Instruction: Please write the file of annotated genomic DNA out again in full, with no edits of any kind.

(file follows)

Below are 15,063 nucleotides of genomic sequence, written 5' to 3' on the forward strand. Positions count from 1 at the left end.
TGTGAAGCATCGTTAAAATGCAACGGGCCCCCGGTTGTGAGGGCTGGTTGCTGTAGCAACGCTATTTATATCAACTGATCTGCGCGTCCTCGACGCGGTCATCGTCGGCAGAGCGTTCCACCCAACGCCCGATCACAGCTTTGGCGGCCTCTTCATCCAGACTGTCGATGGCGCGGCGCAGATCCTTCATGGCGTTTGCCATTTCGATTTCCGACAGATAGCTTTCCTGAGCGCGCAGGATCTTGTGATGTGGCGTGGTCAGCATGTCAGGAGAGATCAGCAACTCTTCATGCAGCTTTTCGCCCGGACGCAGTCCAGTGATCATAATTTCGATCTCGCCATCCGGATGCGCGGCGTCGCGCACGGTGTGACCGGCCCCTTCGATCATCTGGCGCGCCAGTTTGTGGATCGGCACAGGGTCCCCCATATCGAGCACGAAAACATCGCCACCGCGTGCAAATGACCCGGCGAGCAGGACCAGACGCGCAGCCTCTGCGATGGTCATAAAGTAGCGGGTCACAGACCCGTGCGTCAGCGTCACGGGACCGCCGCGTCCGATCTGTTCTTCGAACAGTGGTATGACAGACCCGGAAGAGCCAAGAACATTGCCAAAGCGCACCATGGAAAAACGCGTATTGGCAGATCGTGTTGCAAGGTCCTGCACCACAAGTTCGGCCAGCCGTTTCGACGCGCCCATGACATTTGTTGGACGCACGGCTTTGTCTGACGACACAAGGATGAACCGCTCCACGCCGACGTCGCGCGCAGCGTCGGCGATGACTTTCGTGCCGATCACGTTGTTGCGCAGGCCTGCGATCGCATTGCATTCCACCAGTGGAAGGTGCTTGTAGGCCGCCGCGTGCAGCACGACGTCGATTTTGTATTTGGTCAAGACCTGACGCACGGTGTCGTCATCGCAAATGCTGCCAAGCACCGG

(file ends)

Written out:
Below are 15,063 nucleotides of genomic sequence, written 5' to 3' on the forward strand. Positions count from 1 at the left end.
TGTGAAGCATCGTTAAAATGCAACGGGCCCCCGGTTGTGAGGGCTGGTTGCTGTAGCAACGCTATTTATATCAACTGATCTGCGCGTCCTCGACGCGGTCATCGTCGGCAGAGCGTTCCACCCAACGCCCGATCACAGCTTTGGCGGCCTCTTCATCCAGACTGTCGATGGCGCGGCGCAGATCCTTCATGGCGTTTGCCATTTCGATTTCCGACAGATAGCTTTCCTGAGCGCGCAGGATCTTGTGATGTGGCGTGGTCAGCATGTCAGGAGAGATCAGCAACTCTTCATGCAGCTTTTCGCCCGGACGCAGTCCAGTGATCATAATTTCGATCTCGCCATCCGGATGCGCGGCGTCGCGCACGGTGTGACCGGCCCCTTCGATCATCTGGCGCGCCAGTTTGTGGATCGGCACAGGGTCCCCCATATCGAGCACGAAAACATCGCCACCGCGTGCAAATGACCCGGCGAGCAGGACCAGACGCGCAGCCTCTGCGATGGTCATAAAGTAGCGGGTCACAGACCCGTGCGTCAGCGTCACGGGACCGCCGCGTCCGATCTGTTCTTCGAACAGTGGTATGACAGACCCGGAAGAGCCAAGAACATTGCCAAAGCGCACCATGGAAAAACGCGTATTGGCAGATCGTGTTGCAAGGTCCTGCACCACAAGTTCGGCCAGCCGTTTCGACGCGCCCATGACATTTGTTGGACGCACGGCTTTGTCTGACGACACAAGGATGAACCGCTCCACGCCGACGTCGCGCGCAGCGTCGGCGATGACTTTCGTGCCGATCACGTTGTTGCGCAGGCCTGCGATCGCATTGCATTCCACCAGTGGAAGGTGCTTGTAGGCCGCCGCGTGCAGCACGACGTCGATTTTGTATTTGGTCAAGACCTGACGCACGGTGTCGTCATCGCAAATGCTGCCAAGCACCGG